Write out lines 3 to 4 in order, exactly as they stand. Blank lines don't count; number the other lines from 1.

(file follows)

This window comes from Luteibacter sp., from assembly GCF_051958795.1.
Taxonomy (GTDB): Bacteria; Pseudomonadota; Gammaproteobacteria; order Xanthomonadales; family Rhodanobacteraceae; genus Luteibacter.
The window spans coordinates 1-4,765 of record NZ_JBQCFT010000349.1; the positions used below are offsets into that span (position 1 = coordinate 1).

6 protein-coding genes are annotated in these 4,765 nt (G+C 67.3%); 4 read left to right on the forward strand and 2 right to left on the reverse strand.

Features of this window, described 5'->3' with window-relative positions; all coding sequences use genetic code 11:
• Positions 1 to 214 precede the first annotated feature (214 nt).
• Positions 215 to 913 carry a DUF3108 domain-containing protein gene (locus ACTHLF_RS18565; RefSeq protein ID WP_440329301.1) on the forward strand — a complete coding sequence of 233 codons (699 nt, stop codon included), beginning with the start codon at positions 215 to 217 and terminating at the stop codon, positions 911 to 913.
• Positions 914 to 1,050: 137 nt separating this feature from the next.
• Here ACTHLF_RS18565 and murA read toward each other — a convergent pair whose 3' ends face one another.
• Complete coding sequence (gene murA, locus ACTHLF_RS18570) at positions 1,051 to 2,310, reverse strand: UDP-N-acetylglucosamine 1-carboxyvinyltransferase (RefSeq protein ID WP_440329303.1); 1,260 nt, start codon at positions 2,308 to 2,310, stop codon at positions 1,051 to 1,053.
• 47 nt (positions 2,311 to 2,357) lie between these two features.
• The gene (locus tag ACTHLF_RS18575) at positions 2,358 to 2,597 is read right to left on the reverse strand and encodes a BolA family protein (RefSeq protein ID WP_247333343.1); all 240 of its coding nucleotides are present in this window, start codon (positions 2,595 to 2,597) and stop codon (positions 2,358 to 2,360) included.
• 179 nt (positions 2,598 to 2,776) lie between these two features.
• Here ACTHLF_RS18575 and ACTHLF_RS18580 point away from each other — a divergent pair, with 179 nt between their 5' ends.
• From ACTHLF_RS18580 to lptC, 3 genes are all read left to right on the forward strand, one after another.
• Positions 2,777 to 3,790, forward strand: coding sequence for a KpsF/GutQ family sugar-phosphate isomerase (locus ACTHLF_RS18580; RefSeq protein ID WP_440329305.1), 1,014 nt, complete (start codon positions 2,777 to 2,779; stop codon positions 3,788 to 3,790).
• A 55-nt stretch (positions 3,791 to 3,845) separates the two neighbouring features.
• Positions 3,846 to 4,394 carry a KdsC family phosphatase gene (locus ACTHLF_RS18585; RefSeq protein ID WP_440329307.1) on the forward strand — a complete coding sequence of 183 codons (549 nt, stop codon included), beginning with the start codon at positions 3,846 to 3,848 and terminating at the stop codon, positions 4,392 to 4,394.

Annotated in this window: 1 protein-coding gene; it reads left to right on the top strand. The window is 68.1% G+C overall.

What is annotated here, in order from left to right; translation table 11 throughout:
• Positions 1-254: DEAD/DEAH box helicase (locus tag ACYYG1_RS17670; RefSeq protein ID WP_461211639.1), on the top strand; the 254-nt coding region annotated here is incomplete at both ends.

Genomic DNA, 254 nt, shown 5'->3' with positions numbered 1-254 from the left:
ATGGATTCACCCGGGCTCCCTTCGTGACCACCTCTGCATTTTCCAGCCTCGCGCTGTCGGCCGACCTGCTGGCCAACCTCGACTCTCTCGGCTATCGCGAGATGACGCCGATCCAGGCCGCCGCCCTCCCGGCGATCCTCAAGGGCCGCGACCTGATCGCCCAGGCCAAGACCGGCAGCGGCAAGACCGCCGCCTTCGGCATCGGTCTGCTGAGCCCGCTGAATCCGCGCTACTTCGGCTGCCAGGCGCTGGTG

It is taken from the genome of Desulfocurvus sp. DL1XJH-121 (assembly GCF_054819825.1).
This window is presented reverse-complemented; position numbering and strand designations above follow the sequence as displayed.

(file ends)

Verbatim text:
The window spans coordinates 1-4,765 of record NZ_JBQCFT010000349.1; the positions used below are offsets into that span (position 1 = coordinate 1).

6 protein-coding genes are annotated in these 4,765 nt (G+C 67.3%); 4 read left to right on the forward strand and 2 right to left on the reverse strand.